It has been no secret Steve Kerr has emerged as the leading candidate for several coaching vacancies around the league. The question many people have asked is why? It’s a legitimate query when you consider Kerr has no head coaching experience at any level, with his post-career NBA resume limited to a brief run as general manager of the Phoenix Suns.
Howard Beck at Bleacher Report attempted to answer that question, coming to the conclusion that experience is no longer a requirement when it comes to breaking into the head coaching fraternity:
“There are a lot of factors in play here—including a universal high regard for Kerr in NBA circles—but the most significant might be this: Experience is no longer considered an absolute prerequisite.
The emerging new view: Find a strong leader with high basketball intelligence and great communication skills, and they will find a way. That model also applies to the Celtics’ bold decision last year to hire Butler’s Brad Stevens, who did have head coaching experience, but none at the NBA level.”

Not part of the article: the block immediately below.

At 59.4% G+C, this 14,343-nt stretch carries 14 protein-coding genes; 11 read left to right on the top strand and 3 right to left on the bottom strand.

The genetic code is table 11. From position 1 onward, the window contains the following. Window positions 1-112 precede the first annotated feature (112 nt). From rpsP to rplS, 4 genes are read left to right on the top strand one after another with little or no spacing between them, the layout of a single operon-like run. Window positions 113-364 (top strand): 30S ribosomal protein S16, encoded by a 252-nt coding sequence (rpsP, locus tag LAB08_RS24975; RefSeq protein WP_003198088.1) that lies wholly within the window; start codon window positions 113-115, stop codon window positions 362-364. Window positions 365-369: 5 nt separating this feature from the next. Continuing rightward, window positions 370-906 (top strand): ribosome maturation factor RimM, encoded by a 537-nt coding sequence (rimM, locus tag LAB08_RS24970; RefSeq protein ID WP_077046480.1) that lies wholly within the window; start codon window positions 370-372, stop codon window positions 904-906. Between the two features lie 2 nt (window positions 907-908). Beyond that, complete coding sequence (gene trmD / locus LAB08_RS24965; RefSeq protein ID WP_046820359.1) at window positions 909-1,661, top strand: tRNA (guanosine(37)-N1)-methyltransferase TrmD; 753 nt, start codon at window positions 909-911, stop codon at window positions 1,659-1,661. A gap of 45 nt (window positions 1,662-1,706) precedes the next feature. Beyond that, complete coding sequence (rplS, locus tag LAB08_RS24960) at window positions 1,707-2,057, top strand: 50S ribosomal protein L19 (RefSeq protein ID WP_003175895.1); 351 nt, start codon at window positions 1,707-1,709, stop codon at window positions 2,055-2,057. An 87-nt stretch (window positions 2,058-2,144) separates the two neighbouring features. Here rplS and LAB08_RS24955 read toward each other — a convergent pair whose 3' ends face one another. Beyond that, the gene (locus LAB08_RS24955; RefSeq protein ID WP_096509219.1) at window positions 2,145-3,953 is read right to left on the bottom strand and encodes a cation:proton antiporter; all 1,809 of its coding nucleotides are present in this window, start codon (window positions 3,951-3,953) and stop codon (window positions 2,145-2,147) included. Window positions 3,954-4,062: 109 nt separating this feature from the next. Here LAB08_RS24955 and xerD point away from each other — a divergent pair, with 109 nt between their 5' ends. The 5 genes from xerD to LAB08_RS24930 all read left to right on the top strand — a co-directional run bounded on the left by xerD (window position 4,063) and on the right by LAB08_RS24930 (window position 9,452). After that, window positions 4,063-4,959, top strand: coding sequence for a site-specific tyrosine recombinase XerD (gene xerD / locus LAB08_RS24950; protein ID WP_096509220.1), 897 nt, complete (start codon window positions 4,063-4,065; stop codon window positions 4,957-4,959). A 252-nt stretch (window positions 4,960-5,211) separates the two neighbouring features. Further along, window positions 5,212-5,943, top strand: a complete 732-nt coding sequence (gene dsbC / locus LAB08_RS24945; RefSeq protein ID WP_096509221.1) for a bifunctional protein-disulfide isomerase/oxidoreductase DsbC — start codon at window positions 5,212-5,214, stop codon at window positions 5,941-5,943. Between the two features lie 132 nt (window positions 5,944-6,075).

Phil Jackson has spoken openly about his desire to hire Kerr as the Knicks head coach, while it is believed Kerr prefers Golden State, the Warriors ownership have made it clear to him the job is his.
Kerr is expected to make his decision this week, and there are certainly a few pros and cons to consider for each gig. If he chooses New York, he may be committing himself to a team that has very little financial flexibility in the foreseeable future. There’s also the question of whether they will be able to retain Carmelo Anthony this off-season. If Anthony chooses to go elsewhere, Kerr would find himself in a similar situation as Byron Scott did in Cleveland, when he took the job and then saw LeBron James go to Cleveland just weeks later.
In Golden State, Kerr would inherit a team that won 51 games in the Western Conference, featuring a roster that — when healthy — is capable of taking the next step in competing for a championship. Kerr would also be closer to home, but given how strongly the Warriors players, especially Steph Curry, felt about Mark Jackson, it may be harder for a rookie coach to come in and have the team buy in to his system when they’ve already achieved a certain level of success.
These are just a few things Kerr will have to consider. It appears he will have the job of his choosing, which is never a bad thing, but it also leaves room for him to wonder what if and experience a few regrets down the line if things don’t work out as he might envision.
Should Kerr go with the Warriors or Knicks?
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